WHAT WAS THE REASONING BEHIND THE THREE PILLARS?
Every business needs an identity, a reason to believe. A question I would constantly ask the HEC Paris Executive Education team was “What is our identity? Why do we get up in the morning? and what do we find exciting about being at HEC Paris?”. In parallel, when clients ask: “Why would I partner with you? How are you different from other business schools?” we need a clear, compelling answer.
The reality is that these three pillars inscribe themselves in something that was already there but maybe not crystallized. France is a country known for innovation (across disciplines and time). It has a strong history of inclusive growth and purposeful leadership (think ‘époque des lumières’, humanists etc.). The same goes for our school - we walk our talk in terms of having a positive impact on society. That means innovative solutions, purpose driven leadership and inclusive growth. We have a role to play in society, and we do it to the best of our ability.
WHAT IS YOUR PERCEPTION OF INNOVATION IN OUR CONTEXT?
The reason why I talk about innovation internally at HEC Paris is that we have a truly impressive innovation ecosystem, including centers such as Innovation and Entrepreneurship, Hi! Paris and Station F . We run incubator and excubator programs, bootcamps and mentor start-ups. We design creative learning journeys and new pedagogical approaches. We are doing a lot of things in very innovative ways and we need to capitalize on these more.
But it is equally important to focus on how we innovate internally. For that to happen we need to encourage experimentation (and the failures that go with experimentation). If we don’t try, we won’t know. If you do something innovative, let’s find an outlet to express it, and let’s push ourselves forward. I want to encourage that innovation DNA—so let’s experiment, let’s innovate, let’s step out of our job description or out of our boundaries if we think it makes sense. Let’s take risks.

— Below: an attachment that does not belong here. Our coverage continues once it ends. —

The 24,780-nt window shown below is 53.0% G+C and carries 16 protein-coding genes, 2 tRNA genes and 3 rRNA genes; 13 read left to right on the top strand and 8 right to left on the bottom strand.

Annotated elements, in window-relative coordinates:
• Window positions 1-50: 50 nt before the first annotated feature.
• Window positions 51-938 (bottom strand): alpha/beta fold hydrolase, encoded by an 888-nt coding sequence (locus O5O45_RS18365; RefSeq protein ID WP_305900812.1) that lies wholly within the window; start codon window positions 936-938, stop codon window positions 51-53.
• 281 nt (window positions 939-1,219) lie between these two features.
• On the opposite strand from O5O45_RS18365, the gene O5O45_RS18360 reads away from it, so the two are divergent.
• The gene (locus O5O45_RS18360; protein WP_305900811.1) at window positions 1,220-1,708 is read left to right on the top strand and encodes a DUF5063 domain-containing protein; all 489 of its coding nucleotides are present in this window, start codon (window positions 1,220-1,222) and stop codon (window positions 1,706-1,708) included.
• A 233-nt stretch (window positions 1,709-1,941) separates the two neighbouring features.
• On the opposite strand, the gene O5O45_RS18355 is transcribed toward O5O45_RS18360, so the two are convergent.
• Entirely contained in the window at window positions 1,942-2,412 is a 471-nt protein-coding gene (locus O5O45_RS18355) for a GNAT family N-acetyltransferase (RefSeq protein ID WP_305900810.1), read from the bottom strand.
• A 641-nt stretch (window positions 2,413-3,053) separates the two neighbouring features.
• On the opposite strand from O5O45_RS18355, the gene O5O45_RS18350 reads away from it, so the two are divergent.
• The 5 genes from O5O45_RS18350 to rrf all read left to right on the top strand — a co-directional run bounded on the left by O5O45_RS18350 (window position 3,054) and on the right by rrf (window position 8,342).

In addition, the market has become increasingly competitive, with new entrants that are not ‘classical’ business schools—the Googles and Apples of this world, consulting firms, digital players. How do we differentiate ourselves? We can no longer rely on waiting for business to come to us, we must pursue business. In innovation lies a shift in mindset.
ARE WE TALKING ABOUT DISRUPTIVE OR INCREMENTAL INNOVATION?
“Let’s be disruptive” has become the hallmark of innovation but in reality most innovation is incremental. Disruptive innovation tends to be what happens to you, not what you make happen. We want to be the stewards of our innovation process.
In our context, it’s about process improvements, it’s about each of us in our jobs saying: “how could I do it differently, and a little bit better?” We’re talking about small steps but the sum of all those parts results in significant change.
DO YOU THINK WE ARE CREDIBLE EXTERNALLY IN TERMS INNOVATION?
Absolutely. We have partnerships and centers such as Hi! Paris and Innovation and Entrepreneurship. We have some world-renowned faculty who are researching, publishing, and teaching on innovation and associated fields. The onus is on us to communicate that research and share our thought leadership around the topic of innovation and innovative pedagogy.
We need to be constantly asking ourselves: What have we done that is truly innovative? What have we done in terms of program design for the companies we work with? What have we done in terms of learning journeys for participants that was truly innovative?
WHAT IS YOUR PERCEPTION OF PURPOSEFUL LEADERSHIP IN OUR CONTEXT?